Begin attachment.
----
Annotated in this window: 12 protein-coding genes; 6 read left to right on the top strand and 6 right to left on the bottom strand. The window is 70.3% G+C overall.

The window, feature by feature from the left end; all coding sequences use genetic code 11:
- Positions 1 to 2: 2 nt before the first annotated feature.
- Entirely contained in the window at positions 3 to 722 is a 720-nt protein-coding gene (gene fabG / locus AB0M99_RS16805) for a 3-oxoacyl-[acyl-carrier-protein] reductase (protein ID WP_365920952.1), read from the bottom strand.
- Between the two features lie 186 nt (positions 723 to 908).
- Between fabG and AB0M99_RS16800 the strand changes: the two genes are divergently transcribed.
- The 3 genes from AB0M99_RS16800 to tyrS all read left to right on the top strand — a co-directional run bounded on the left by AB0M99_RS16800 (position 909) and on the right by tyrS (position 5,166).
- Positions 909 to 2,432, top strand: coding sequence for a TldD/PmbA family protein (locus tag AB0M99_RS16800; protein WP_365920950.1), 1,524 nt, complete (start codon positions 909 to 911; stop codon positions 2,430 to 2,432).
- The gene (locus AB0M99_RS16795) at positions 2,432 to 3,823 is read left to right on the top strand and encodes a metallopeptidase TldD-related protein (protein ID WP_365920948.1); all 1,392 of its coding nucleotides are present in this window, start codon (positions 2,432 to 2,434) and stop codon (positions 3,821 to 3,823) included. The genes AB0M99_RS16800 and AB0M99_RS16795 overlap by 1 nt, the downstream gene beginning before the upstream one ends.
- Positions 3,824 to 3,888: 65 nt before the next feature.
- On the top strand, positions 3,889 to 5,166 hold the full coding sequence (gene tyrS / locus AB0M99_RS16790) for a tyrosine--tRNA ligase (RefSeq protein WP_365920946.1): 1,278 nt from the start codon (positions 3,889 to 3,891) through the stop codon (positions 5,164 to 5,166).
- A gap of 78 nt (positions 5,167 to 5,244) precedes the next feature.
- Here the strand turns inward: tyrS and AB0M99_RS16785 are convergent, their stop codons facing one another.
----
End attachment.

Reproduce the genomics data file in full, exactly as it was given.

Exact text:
Annotated in this window: 12 protein-coding genes; 6 read left to right on the top strand and 6 right to left on the bottom strand. The window is 70.3% G+C overall.

The window, feature by feature from the left end; all coding sequences use genetic code 11:
- Positions 1 to 2: 2 nt before the first annotated feature.
- Entirely contained in the window at positions 3 to 722 is a 720-nt protein-coding gene (gene fabG / locus AB0M99_RS16805) for a 3-oxoacyl-[acyl-carrier-protein] reductase (protein ID WP_365920952.1), read from the bottom strand.
- Between the two features lie 186 nt (positions 723 to 908).
- Between fabG and AB0M99_RS16800 the strand changes: the two genes are divergently transcribed.
- The 3 genes from AB0M99_RS16800 to tyrS all read left to right on the top strand — a co-directional run bounded on the left by AB0M99_RS16800 (position 909) and on the right by tyrS (position 5,166).
- Positions 909 to 2,432, top strand: coding sequence for a TldD/PmbA family protein (locus tag AB0M99_RS16800; protein WP_365920950.1), 1,524 nt, complete (start codon positions 909 to 911; stop codon positions 2,430 to 2,432).
- The gene (locus AB0M99_RS16795) at positions 2,432 to 3,823 is read left to right on the top strand and encodes a metallopeptidase TldD-related protein (protein ID WP_365920948.1); all 1,392 of its coding nucleotides are present in this window, start codon (positions 2,432 to 2,434) and stop codon (positions 3,821 to 3,823) included. The genes AB0M99_RS16800 and AB0M99_RS16795 overlap by 1 nt, the downstream gene beginning before the upstream one ends.
- Positions 3,824 to 3,888: 65 nt before the next feature.
- On the top strand, positions 3,889 to 5,166 hold the full coding sequence (gene tyrS / locus AB0M99_RS16790) for a tyrosine--tRNA ligase (RefSeq protein WP_365920946.1): 1,278 nt from the start codon (positions 3,889 to 3,891) through the stop codon (positions 5,164 to 5,166).
- A gap of 78 nt (positions 5,167 to 5,244) precedes the next feature.
- Here the strand turns inward: tyrS and AB0M99_RS16785 are convergent, their stop codons facing one another.